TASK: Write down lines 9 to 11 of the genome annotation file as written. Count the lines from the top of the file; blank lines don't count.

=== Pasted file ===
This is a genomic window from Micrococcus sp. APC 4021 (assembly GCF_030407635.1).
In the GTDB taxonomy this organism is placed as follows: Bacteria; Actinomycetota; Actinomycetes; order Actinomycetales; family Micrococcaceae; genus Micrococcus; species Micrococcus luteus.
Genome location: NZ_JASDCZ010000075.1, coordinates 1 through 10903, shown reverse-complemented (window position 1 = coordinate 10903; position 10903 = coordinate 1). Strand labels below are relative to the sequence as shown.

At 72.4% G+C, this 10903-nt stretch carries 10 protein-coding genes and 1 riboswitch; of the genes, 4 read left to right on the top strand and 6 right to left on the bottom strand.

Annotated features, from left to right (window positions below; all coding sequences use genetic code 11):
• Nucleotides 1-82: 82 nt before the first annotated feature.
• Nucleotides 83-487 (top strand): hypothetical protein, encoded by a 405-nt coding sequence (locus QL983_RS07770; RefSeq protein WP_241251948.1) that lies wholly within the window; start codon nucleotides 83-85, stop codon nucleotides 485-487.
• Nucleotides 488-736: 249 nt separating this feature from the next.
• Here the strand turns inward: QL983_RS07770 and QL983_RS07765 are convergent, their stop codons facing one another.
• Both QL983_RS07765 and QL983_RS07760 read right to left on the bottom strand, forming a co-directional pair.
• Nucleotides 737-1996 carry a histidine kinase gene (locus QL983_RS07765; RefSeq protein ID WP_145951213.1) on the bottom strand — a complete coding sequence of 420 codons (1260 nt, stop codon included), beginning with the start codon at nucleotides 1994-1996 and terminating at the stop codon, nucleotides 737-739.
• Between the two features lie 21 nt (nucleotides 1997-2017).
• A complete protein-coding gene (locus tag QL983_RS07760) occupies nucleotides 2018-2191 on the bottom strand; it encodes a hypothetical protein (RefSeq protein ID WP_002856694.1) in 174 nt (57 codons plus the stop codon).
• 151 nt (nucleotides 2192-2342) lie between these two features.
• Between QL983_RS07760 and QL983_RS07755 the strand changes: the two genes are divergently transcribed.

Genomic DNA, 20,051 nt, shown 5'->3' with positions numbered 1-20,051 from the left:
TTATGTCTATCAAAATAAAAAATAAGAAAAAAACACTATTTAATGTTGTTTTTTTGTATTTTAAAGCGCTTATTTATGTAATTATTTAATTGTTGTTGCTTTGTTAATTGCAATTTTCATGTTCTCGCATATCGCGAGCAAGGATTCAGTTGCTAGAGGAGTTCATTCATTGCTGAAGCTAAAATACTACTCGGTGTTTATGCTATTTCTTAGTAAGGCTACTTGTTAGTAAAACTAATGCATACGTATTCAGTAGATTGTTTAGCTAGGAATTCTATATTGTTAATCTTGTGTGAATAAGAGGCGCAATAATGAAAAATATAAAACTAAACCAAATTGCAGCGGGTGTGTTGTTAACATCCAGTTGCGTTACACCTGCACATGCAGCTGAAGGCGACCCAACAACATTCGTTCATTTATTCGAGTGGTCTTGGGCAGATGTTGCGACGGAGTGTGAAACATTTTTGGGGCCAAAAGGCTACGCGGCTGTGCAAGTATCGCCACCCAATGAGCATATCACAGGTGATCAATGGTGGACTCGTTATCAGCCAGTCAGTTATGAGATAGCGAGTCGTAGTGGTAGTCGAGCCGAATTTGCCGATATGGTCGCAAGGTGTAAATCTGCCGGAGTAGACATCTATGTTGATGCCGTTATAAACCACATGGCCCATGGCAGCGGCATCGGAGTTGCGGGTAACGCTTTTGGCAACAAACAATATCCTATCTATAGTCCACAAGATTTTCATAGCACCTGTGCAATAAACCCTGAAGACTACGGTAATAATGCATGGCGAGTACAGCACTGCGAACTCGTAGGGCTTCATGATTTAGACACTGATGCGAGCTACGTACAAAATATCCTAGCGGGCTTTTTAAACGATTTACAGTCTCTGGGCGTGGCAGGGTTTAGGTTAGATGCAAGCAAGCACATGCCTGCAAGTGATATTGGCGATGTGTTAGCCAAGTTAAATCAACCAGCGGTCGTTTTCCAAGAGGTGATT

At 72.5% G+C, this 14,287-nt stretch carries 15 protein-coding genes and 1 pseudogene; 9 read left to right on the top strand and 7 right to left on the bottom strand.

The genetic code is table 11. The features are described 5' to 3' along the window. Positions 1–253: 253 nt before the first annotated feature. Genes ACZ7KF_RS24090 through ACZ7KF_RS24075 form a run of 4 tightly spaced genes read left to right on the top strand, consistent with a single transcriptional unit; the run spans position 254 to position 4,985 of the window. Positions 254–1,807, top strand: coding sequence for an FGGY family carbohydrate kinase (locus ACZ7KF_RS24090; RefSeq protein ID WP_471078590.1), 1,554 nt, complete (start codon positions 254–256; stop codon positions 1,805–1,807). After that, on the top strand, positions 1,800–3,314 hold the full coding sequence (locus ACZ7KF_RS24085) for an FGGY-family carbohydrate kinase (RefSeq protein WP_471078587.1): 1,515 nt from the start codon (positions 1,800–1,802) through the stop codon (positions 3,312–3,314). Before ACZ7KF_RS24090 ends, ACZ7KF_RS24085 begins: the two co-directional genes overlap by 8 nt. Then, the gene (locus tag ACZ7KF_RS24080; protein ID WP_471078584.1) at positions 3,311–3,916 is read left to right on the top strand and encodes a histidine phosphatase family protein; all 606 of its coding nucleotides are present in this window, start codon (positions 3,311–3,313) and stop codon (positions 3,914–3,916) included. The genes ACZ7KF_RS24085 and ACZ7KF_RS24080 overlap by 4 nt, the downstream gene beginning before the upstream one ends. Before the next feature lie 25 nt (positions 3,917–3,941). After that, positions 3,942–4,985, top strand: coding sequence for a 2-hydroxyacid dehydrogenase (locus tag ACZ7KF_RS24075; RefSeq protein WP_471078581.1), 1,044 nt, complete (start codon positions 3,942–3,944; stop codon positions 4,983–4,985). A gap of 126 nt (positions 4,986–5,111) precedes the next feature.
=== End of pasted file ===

• Here the strand turns inward: QL983_RS07770 and QL983_RS07765 are convergent, their stop codons facing one another.
• Both QL983_RS07765 and QL983_RS07760 read right to left on the bottom strand, forming a co-directional pair.
• Nucleotides 737-1996 carry a histidine kinase gene (locus QL983_RS07765; RefSeq protein ID WP_145951213.1) on the bottom strand — a complete coding sequence of 420 codons (1260 nt, stop codon included), beginning with the start codon at nucleotides 1994-1996 and terminating at the stop codon, nucleotides 737-739.